Yahoo News - Latest News & Headlines
last updated: Tue, 21 Mar 2017 16:57:13 -0400

London attack: 5 dead, 40 injured in ‘terrorist’ incident on Westminster Bridge

London attack: 5 dead, 40 injured in ‘terrorist’ incident on Westminster BridgeFive people were killed and 40 others injured after an attacker plowed a car into a crowd of people on Westminster Bridge in London on Wednesday afternoon in what U.K. officials are investigating as an act of terrorism. British police are treating the incident as terrorism. London Mayor Sadiq Khan released a video statement condemning the attack.

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15 Most Stressful Jobs in the World

Everyone has a bad day at work now and then. But if you have one of these 15 Most Stressful Jobs in the World, even one bad day can get you or someone else killed. From EMT to Coal Miner to Ice Road Trucker, these are the jobs that will keep you up at nights!

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Herald Sun | Breaking News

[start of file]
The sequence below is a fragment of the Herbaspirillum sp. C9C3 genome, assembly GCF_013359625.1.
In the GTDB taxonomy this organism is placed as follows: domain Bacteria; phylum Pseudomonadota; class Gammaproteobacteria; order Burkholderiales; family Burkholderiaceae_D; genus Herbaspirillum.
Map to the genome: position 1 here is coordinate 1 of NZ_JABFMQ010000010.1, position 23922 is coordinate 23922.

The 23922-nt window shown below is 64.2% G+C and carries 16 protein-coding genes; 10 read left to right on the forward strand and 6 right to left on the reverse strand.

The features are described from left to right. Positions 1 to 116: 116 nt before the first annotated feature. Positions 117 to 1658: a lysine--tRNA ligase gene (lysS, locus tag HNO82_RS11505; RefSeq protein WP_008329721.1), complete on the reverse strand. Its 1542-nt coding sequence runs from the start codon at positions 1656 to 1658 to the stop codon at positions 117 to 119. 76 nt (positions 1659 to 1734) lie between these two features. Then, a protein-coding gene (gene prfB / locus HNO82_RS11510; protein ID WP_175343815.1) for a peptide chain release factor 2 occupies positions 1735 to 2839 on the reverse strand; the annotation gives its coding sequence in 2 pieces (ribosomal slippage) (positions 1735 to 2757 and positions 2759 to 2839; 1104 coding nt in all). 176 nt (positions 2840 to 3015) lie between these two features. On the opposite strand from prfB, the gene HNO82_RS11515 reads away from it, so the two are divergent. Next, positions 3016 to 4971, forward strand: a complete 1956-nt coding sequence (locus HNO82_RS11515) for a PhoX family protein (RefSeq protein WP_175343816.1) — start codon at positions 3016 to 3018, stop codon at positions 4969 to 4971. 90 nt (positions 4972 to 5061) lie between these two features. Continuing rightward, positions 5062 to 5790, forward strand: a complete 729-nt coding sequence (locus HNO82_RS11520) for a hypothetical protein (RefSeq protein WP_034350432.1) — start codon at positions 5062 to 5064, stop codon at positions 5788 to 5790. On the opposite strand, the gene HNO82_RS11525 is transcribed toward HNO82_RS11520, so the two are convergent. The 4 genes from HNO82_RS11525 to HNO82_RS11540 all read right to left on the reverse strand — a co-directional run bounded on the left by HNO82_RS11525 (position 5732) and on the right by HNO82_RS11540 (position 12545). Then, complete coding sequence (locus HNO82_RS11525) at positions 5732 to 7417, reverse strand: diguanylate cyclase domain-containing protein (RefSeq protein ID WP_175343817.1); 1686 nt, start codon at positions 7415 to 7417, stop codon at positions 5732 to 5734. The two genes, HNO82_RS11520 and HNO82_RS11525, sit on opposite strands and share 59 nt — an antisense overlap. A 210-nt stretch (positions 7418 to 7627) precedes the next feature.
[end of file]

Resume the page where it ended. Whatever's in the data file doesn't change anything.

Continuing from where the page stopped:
last updated: Sun, 28 Aug 2016 22:01:00 GMT

Canal jumper released on bail
AN 18-year-old man who jumped into a canal at Surfers Paradise to avoid being arrested by police on Wednesday night has been granted bail.

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Yahoo News - Latest News & Headlines
last updated: Wed, 22 Mar 2017 16:03:29 -0400

London attack: 5 dead, 40 injured in ‘terrorist’ incident on Westminster Bridge

London attack: 5 dead, 40 injured in ‘terrorist’ incident on Westminster BridgeFive people were killed and 40 others injured after an attacker plowed a car into a crowd of people on Westminster Bridge in London on Wednesday afternoon in what U.K. officials are investigating as an act of terrorism. British police are treating the incident as terrorism. London Mayor Sadiq Khan released a video statement condemning the attack.

full story

Yahoo News - Latest News & Headlines
last updated: Wed, 22 Mar 2017 06:14:04 -0400

London attack: 5 dead, 40 injured in ‘terrorist’ incident on Westminster Bridge

London attack: 5 dead, 40 injured in ‘terrorist’ incident on Westminster BridgeFive people were killed and 40 others injured after an attacker plowed a car into a crowd of people on Westminster Bridge in London on Wednesday afternoon in what U.K. officials are investigating as an act of terrorism. British police are treating the incident as terrorism. London Mayor Sadiq Khan released a video statement condemning the attack.

full story

Yahoo News - Latest News & Headlines
last updated: Wed, 22 Mar 2017 23:09:33 -0400

London attack: 5 dead, 40 injured in ‘terrorist’ incident on Westminster Bridge